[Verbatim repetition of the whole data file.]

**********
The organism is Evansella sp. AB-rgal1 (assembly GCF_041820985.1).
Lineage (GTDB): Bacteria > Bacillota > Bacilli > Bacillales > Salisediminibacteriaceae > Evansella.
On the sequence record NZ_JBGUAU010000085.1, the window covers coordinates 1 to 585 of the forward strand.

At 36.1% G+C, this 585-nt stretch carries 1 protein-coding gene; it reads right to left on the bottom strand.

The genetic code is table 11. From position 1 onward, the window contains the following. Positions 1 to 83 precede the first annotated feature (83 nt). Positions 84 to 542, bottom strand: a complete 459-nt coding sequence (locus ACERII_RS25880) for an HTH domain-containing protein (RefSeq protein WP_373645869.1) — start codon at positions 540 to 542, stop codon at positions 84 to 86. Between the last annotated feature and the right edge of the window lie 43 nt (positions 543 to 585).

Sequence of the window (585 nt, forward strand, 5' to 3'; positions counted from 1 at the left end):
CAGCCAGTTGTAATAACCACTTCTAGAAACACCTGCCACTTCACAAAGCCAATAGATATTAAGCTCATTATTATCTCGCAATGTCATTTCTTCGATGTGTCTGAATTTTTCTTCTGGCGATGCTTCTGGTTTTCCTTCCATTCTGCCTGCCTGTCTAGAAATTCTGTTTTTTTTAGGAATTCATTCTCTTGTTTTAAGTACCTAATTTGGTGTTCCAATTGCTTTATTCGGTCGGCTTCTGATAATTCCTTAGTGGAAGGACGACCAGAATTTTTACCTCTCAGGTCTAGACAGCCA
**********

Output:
The organism is Evansella sp. AB-rgal1 (assembly GCF_041820985.1).
Lineage (GTDB): Bacteria > Bacillota > Bacilli > Bacillales > Salisediminibacteriaceae > Evansella.
On the sequence record NZ_JBGUAU010000085.1, the window covers coordinates 1 to 585 of the forward strand.

At 36.1% G+C, this 585-nt stretch carries 1 protein-coding gene; it reads right to left on the bottom strand.

The genetic code is table 11. From position 1 onward, the window contains the following. Positions 1 to 83 precede the first annotated feature (83 nt). Positions 84 to 542, bottom strand: a complete 459-nt coding sequence (locus ACERII_RS25880) for an HTH domain-containing protein (RefSeq protein WP_373645869.1) — start codon at positions 540 to 542, stop codon at positions 84 to 86. Between the last annotated feature and the right edge of the window lie 43 nt (positions 543 to 585).

Sequence of the window (585 nt, forward strand, 5' to 3'; positions counted from 1 at the left end):
CAGCCAGTTGTAATAACCACTTCTAGAAACACCTGCCACTTCACAAAGCCAATAGATATTAAGCTCATTATTATCTCGCAATGTCATTTCTTCGATGTGTCTGAATTTTTCTTCTGGCGATGCTTCTGGTTTTCCTTCCATTCTGCCTGCCTGTCTAGAAATTCTGTTTTTTTTAGGAATTCATTCTCTTGTTTTAAGTACCTAATTTGGTGTTCCAATTGCTTTATTCGGTCGGCTTCTGATAATTCCTTAGTGGAAGGACGACCAGAATTTTTACCTCTCAGGTCTAGACAGCCA